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Proposed move to Alert Level 3: letter to the Minister

17 April 2020

We've again been listening to teachers and professional leaders and we know, as much as we all want to return to normality, there's concerns about how you can safely and practically move to Level 3. It is crucial the health and safety of teachers, their whānau and the children and young people they teach is top of mind. There are still some unknowns about how this will work in practice. Any plan for re-opening schools must acknowledge the expertise of leaders and teachers - they know their settings, community and learners better than anyone and need to be part of the decision-making.

We've written the below letter to Minister Hipkins, sharing the concerns the Council is hearing from the profession. 

17 April 2020

Tēnā koe e te Minita,

Ka nui rā āku mihi ki a koe, môu i kaha rawa te arataki i te haumaru mõ ngā tangata katoa.
Teachers and leaders have again risen to a challenge life has thrown their way, facing down
the daunting task of teaching and supporting learners and their whānau online with
resiliency and ingenuity. Parents across the country will be further realising just how
irreplaceable and crucial teachers are in their children’s lives.

When the call comes to move into Alert Level 3 some teachers and leaders will move into the
frontlines, returning to centres, schools and kura. This level of commitment by teachers to
learners, the profession and whānau is reflected in the Code of Professional Responsibility
and shows the dedication of the teaching profession to support Aotearoa during these
challenging times. However, Level 3 looks likely to be the most complex level to navigate for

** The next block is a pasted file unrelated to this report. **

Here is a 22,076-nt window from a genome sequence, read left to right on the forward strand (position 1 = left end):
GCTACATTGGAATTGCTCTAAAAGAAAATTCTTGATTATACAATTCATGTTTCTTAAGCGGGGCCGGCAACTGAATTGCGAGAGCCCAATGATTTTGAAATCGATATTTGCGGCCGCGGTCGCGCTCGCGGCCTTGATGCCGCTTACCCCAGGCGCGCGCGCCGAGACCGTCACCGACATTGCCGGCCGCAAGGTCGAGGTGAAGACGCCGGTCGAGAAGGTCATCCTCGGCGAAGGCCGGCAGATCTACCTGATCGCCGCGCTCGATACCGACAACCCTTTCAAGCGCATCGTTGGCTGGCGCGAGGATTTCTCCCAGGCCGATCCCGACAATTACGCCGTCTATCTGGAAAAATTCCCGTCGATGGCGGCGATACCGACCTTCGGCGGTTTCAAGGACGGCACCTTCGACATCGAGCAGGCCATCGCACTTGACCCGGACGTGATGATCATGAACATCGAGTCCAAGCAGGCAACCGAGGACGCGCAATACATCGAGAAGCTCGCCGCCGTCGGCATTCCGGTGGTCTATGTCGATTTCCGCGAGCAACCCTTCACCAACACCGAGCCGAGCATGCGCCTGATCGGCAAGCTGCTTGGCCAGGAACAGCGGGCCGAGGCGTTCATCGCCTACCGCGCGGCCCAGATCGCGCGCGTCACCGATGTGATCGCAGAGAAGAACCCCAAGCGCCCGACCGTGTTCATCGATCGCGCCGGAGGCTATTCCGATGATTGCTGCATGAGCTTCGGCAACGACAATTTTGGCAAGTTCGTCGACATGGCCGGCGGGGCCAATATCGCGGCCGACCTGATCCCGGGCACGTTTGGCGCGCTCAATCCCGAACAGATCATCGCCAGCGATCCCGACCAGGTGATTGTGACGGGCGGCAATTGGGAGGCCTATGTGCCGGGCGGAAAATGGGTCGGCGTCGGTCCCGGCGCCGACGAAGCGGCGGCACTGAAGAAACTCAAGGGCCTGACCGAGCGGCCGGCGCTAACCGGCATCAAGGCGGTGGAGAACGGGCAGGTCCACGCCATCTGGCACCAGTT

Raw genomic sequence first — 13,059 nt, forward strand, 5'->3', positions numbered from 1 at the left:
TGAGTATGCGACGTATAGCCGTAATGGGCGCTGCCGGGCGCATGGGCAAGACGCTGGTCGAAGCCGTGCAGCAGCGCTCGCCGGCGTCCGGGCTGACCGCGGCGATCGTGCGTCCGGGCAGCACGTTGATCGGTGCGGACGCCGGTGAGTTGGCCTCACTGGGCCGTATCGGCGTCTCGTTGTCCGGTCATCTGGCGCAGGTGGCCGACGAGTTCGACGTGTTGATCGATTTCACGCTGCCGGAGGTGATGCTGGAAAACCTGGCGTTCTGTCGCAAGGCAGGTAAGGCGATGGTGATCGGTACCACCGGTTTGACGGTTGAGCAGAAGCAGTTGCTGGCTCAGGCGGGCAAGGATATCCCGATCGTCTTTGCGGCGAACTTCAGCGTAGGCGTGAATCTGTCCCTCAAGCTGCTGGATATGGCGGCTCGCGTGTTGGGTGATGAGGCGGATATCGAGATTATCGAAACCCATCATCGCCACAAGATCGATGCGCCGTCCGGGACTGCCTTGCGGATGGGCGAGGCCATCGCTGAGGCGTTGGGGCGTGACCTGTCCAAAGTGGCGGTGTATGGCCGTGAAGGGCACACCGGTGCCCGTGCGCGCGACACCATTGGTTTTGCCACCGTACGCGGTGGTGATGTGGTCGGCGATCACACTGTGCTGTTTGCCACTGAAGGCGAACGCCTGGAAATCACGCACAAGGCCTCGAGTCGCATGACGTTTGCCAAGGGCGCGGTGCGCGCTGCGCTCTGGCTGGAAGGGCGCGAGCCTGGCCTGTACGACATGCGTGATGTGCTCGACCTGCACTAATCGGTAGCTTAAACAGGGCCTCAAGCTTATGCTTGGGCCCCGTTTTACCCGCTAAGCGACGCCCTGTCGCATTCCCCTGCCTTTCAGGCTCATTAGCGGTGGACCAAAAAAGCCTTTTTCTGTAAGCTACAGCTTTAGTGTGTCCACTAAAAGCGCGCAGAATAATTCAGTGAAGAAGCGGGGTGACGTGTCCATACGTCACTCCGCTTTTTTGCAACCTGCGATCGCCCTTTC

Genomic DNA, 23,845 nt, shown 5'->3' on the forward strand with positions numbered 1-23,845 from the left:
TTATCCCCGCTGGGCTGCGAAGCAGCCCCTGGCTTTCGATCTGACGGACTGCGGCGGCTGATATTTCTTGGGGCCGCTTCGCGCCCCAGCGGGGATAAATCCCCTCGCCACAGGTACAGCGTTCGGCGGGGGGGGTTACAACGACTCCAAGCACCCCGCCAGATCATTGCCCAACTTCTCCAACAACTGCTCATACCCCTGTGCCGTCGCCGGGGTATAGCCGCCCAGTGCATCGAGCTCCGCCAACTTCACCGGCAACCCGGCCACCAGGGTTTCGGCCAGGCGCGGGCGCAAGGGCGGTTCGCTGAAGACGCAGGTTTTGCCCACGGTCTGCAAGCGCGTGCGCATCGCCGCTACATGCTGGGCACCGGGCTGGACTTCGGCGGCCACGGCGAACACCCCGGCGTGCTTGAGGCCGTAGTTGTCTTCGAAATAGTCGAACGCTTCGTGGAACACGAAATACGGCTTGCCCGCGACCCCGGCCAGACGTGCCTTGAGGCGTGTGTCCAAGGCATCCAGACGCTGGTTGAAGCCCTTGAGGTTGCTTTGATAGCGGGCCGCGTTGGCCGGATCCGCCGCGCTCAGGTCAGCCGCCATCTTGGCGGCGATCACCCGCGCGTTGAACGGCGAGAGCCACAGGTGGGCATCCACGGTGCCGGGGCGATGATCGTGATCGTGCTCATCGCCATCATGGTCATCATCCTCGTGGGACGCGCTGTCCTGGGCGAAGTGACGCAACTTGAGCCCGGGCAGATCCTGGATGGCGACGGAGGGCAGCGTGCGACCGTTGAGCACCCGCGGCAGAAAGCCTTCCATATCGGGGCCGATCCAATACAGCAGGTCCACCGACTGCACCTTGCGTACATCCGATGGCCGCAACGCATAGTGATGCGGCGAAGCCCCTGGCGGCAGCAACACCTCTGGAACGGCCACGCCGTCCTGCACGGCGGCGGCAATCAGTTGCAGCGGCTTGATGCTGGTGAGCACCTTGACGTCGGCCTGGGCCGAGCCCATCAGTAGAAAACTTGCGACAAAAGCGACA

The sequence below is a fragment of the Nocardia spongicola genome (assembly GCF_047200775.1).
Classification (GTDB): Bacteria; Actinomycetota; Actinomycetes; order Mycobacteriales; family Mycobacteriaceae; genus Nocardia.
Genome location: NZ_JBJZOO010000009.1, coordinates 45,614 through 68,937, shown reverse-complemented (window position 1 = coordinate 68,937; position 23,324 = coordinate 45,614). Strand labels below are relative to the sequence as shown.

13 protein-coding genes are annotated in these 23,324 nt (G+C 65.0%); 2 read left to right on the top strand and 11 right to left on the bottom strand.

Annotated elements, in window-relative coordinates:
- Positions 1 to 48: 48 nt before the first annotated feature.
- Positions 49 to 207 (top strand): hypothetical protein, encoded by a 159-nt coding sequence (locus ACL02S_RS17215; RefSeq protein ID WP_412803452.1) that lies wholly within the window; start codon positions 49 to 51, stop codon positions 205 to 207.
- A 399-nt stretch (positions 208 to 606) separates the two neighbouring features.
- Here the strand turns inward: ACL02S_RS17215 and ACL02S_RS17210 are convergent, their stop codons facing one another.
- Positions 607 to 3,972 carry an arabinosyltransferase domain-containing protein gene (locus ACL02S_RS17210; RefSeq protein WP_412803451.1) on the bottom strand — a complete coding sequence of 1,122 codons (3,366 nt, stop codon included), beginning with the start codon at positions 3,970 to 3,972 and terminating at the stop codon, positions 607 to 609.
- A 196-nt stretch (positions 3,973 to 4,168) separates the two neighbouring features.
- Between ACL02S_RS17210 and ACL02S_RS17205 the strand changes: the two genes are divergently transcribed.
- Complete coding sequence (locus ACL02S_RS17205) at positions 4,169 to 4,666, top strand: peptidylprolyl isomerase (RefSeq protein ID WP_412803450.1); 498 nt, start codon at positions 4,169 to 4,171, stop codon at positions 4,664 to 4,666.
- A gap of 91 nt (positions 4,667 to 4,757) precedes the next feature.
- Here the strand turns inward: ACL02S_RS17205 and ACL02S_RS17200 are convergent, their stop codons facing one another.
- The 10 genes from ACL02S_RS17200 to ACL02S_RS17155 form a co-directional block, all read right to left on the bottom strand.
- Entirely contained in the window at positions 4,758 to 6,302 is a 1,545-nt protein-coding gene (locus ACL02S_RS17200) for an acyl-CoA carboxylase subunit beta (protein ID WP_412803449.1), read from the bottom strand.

teachers. They are reflecting normal feelings of uncertainty, which will be helped by taking
the below into consideration.

We agree now is the time to begin planning for what a move into Level 3 will look like for
centres, schools and kura, but there will be no one one-size-fits-all plan. Leaders in each
setting must have the autonomy to determine their own plan for when and how they will
safely re-open to children and teachers, taking into consideration the personal circumstances
of each. They are the experts in their communities and have the ability to construct a flexible,
creative and resilient approach to making Level 3 work for the good of their teachers,
learners and community. As always, they will continue to seek support as needed and work
together in their communities. We ask for a reiteration of a message you gave recently, that it
is unlikely all schools and centres will go back at the same time.

Leaders, with support of their staff, also need the authority and autonomy to agree to
children attending or not. This decision-making should not rest entirely with parents and
caregivers on a voluntary basis. We strongly suggest authority is given to principals and
centre leaders/owners to make decisions based on their resource planning, which will inform
how many children and families they can safely support and educate onsite and offsite.
Principals and centre leaders should be entrusted to work with their families, communities
and fellow schools and centres to ensure all needs are met, with consideration of parents
who are essential workers or are returning to work.

The Teaching Council requests to be included in conversations around planning for Level 3 to
ensure education outcomes are met alongside health and economic considerations.

Finally, we would like to acknowledge your leadership, Minister Hipkins, and that of your
government, and thank you for listening to all voices as you guide us through this
uncharted territory.

Nāku ā ngākau whakaiti nei,

Nicola Ngarewa,
Board Chair

Lesley Hoskin,
Chief Executive

Downloadable PDF version